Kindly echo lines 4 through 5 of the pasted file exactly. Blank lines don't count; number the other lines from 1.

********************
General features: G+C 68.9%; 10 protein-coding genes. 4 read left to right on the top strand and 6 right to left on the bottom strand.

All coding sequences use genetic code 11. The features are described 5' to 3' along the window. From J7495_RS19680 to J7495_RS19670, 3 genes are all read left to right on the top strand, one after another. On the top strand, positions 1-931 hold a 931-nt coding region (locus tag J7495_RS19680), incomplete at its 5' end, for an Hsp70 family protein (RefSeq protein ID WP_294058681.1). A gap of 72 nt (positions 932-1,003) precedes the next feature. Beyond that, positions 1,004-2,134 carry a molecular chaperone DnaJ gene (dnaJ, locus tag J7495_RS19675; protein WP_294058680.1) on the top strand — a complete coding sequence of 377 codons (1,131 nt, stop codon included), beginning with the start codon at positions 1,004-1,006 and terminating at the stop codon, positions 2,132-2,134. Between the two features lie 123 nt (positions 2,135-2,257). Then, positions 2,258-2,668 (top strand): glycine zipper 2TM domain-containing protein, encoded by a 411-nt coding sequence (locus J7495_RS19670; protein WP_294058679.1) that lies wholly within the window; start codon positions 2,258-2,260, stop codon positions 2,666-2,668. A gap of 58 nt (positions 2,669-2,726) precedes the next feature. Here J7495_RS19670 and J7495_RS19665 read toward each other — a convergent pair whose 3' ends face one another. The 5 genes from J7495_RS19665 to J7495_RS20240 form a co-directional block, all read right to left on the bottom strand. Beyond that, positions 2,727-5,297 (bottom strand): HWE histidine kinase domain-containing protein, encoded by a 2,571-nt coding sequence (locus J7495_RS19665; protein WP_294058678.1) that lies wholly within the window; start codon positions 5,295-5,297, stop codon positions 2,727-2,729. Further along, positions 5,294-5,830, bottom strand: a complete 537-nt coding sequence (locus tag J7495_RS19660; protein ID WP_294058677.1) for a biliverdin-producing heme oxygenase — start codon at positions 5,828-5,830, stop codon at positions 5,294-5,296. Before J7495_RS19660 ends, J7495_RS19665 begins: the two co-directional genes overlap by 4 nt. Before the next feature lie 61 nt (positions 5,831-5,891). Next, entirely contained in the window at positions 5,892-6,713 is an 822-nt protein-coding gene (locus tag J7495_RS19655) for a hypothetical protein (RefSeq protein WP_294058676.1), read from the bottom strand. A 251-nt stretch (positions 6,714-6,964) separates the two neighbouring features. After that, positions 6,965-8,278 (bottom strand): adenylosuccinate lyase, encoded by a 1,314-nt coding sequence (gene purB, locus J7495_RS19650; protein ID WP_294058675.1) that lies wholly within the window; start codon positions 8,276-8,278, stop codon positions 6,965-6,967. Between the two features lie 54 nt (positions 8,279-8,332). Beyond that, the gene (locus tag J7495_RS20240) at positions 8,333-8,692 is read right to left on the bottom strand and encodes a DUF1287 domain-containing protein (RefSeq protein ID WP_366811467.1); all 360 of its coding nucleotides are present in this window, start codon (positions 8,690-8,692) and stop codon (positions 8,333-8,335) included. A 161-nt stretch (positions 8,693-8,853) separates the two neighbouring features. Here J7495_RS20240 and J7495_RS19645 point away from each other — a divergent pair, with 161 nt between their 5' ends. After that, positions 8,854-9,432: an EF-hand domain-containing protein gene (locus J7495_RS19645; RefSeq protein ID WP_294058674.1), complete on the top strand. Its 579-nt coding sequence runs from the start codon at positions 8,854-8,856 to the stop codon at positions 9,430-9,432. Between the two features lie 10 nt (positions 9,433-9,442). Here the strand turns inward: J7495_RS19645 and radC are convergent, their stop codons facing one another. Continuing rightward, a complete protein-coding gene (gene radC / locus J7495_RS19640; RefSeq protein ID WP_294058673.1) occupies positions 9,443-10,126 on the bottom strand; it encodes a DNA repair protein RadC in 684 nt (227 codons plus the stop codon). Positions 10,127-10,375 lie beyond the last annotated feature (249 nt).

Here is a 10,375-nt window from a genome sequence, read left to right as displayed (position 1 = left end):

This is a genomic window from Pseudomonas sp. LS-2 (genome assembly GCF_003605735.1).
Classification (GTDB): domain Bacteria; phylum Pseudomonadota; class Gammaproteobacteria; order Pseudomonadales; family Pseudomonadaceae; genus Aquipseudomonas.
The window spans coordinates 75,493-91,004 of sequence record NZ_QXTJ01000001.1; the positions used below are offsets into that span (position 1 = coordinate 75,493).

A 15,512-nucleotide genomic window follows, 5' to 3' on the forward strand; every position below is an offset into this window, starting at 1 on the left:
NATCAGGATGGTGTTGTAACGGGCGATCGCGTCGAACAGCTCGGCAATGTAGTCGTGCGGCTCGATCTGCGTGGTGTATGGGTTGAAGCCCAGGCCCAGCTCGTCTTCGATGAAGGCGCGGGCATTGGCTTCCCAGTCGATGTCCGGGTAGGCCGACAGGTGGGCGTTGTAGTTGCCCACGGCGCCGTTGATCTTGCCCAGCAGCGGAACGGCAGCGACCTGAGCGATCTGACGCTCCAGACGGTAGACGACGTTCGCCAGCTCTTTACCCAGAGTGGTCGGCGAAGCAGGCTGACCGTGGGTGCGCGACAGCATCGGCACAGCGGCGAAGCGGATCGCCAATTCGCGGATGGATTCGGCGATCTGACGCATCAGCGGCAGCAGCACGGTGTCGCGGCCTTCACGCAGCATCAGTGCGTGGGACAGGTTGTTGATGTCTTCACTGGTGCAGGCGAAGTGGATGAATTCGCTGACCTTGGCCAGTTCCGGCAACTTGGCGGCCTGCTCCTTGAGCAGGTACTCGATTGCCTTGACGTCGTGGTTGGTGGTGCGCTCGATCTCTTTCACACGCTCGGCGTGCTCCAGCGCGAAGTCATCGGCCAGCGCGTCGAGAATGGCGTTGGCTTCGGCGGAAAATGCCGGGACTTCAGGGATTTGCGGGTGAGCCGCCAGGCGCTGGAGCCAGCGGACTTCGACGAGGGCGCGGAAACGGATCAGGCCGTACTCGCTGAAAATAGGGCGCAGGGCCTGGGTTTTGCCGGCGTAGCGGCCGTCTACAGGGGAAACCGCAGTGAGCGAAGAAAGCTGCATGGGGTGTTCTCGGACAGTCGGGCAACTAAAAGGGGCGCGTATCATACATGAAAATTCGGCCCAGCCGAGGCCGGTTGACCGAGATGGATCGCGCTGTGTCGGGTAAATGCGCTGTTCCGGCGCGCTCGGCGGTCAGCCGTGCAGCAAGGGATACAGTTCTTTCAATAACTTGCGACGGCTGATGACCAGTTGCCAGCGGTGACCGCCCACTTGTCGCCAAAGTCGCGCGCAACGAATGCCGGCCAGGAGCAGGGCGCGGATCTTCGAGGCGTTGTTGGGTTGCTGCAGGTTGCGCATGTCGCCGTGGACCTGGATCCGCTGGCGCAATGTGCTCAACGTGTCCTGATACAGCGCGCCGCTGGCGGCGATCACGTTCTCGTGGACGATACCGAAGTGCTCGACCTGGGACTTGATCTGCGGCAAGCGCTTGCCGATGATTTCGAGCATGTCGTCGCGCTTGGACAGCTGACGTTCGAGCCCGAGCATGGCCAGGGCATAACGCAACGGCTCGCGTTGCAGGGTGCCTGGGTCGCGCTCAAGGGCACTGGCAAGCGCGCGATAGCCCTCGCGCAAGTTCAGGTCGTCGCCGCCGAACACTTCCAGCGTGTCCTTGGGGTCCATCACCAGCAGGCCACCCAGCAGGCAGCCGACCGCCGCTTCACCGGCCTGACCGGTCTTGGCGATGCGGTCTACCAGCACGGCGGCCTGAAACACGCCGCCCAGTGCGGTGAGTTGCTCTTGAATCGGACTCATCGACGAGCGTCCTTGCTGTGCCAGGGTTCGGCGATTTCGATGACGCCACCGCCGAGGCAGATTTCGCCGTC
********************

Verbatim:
This is a genomic window from Pseudomonas sp. LS-2 (genome assembly GCF_003605735.1).
Classification (GTDB): domain Bacteria; phylum Pseudomonadota; class Gammaproteobacteria; order Pseudomonadales; family Pseudomonadaceae; genus Aquipseudomonas.